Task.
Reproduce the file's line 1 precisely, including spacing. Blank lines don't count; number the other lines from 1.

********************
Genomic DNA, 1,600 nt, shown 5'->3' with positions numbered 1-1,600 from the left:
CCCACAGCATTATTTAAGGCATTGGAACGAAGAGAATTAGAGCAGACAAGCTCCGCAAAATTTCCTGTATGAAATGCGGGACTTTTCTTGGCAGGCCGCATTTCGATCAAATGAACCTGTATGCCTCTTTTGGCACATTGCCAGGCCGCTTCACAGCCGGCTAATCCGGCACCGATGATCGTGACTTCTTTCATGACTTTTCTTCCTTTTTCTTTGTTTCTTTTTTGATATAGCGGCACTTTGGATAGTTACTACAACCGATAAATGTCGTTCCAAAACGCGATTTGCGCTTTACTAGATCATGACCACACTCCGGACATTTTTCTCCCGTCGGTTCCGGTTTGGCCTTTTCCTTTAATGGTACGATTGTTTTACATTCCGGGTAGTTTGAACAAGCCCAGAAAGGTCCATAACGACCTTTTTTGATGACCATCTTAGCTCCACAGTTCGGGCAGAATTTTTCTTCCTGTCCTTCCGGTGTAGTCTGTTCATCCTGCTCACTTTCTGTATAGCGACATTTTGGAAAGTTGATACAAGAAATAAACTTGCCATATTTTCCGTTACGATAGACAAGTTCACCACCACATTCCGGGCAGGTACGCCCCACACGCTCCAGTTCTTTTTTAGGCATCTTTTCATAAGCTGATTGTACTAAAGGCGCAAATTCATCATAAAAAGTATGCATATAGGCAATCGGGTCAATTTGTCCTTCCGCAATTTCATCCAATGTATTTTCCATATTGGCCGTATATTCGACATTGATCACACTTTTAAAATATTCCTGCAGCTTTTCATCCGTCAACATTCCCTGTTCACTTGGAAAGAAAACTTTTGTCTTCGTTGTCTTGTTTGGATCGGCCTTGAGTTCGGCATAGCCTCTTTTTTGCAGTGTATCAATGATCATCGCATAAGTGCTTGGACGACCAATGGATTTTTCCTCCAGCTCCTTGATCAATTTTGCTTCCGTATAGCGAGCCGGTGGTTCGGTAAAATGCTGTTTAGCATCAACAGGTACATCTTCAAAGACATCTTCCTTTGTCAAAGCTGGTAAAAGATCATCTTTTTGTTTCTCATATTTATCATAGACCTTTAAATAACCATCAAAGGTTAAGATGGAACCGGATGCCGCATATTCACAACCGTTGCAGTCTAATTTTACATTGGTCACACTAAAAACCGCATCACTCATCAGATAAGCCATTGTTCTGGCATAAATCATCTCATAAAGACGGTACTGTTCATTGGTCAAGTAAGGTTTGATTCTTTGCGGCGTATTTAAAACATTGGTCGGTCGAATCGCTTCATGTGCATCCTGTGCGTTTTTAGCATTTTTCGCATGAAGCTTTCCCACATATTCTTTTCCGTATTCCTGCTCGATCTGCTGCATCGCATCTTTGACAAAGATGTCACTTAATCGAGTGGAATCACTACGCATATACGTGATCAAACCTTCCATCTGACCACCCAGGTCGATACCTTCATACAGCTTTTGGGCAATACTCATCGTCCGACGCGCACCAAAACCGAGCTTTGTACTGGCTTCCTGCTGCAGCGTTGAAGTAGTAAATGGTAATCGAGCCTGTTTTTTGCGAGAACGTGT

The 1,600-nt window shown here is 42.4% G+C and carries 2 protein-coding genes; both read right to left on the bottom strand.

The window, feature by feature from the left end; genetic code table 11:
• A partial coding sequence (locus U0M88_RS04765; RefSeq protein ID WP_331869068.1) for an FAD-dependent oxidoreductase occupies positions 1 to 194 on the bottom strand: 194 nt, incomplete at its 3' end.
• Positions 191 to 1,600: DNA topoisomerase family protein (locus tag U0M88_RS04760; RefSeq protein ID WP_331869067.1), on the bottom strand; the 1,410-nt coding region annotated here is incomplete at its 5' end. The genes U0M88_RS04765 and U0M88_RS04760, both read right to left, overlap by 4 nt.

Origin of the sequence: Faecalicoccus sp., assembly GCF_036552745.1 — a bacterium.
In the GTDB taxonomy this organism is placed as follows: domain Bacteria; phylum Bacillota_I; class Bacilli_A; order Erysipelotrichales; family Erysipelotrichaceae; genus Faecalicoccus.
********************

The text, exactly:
Genomic DNA, 1,600 nt, shown 5'->3' with positions numbered 1-1,600 from the left: